In chronic toxicity studies in dogs with treatment lasting up to one year, nifedipine was tolerated without damage at doses up to and including 100 mg/kg p.o. In rats, toxic effects occurred at concentrations above 100 ppm in the feed (approximately 5-7 mg/kg bodyweight).

In a carcinogenicity study in rats (two years), there was no evidence of a carcinogenic effect of nifedipine.

Nifedipine has been shown to produce teratogenic findings in rats, mice and rabbits, including digital anomalies, malformation of the extremities, cleft palates, cleft sternum and malformation of the ribs.

Digital anomalies and malformation of the extremities are possibly a result of compromised uterine blood flow, but have also been observed in animals treated with nifedipine solely after the end of the organogenesis period.

Nifedipine administration was associated with a variety of embryotoxic, placentotoxic and foetotoxic effects, including stunted foetuses (rats, mice, rabbits), small placentas and underdeveloped chorionic villi (monkeys), embryonic and foetal deaths (rats, mice, rabbits) and prolonged pregnancy/decreased neonatal survival (rats; not evaluated in other species). The risk to humans cannot be ruled out if a sufficiently high systemic exposure is achieved, however, all of the doses associated with the teratogenic, embryotoxic or foetotoxic effects in animals were maternally toxic and were several times the recommended maximum dose for humans.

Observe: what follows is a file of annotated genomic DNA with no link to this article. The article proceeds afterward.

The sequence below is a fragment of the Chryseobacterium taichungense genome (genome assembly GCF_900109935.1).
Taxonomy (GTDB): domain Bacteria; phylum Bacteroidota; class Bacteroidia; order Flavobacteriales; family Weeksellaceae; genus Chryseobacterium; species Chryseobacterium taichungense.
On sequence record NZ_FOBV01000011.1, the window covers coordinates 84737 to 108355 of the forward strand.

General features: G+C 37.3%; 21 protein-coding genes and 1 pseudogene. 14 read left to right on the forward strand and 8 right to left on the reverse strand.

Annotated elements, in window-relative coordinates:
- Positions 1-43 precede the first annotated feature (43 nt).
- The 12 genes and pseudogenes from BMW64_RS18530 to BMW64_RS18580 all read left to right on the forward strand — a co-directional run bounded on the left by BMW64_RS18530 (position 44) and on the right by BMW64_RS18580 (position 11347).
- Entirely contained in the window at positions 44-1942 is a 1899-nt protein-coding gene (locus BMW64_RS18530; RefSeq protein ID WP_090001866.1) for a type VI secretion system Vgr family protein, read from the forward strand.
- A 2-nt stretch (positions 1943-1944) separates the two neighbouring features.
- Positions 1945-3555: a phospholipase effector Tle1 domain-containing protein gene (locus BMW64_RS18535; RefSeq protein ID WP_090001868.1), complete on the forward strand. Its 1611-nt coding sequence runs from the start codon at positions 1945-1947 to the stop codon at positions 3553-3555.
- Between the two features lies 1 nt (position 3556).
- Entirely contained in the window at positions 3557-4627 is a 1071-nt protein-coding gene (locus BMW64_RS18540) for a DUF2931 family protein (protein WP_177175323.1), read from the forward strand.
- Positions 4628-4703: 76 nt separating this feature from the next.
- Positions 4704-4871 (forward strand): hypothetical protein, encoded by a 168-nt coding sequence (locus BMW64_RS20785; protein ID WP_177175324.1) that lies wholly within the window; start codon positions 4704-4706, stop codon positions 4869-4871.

In in vitro and in vivo tests, nifedipine has not been associated with mutagenic properties

6. Pharmaceutical particulars
6.1 List of excipients

Microcrystalline cellulose, lactose, corn starch, talc, hydroxypropylmethyl cellulose, magnesium stearate, polysorbate 80, polyethylene glycol 4000, iron oxide (E172) and titanium dioxide (E171).

6.2 Incompatibilities

None reported.

6.3 Shelf life

3 years.

6.4 Special precautions for storage

Store in a dry place below 25°C. Store in the original package in order to protect from light.

6.5 Nature and contents of container

Blister strips composed of: PVC foil 250µm ± 5%, PVdC 25µm ± 5%, aluminium foil 25µm ± 8%, PVdC 20GSM ± 10%.

Pack size: 28, 30, 56, 60, 84, 100, 250, 500, 1,000.

Not all pack sizes may be marketed.

6.6 Special precautions for disposal and other handling

No special requirements for disposal

Any unused medicinal product or waste material should be disposed of in accordance with local requirements.

7. Marketing authorisation holder

Tillomed Laboratories Ltd

220 Butterfield, Great Marlings

Luton

LU2 8DL

UK

8. Marketing authorisation number(s)

PL 11311/0458

9. Date of first authorisation/renewal of the authorisation

Date of first authorisation: 10/10/1995

Date of renewal: 20/08/2001

10. Date of revision of the text

05/03/2018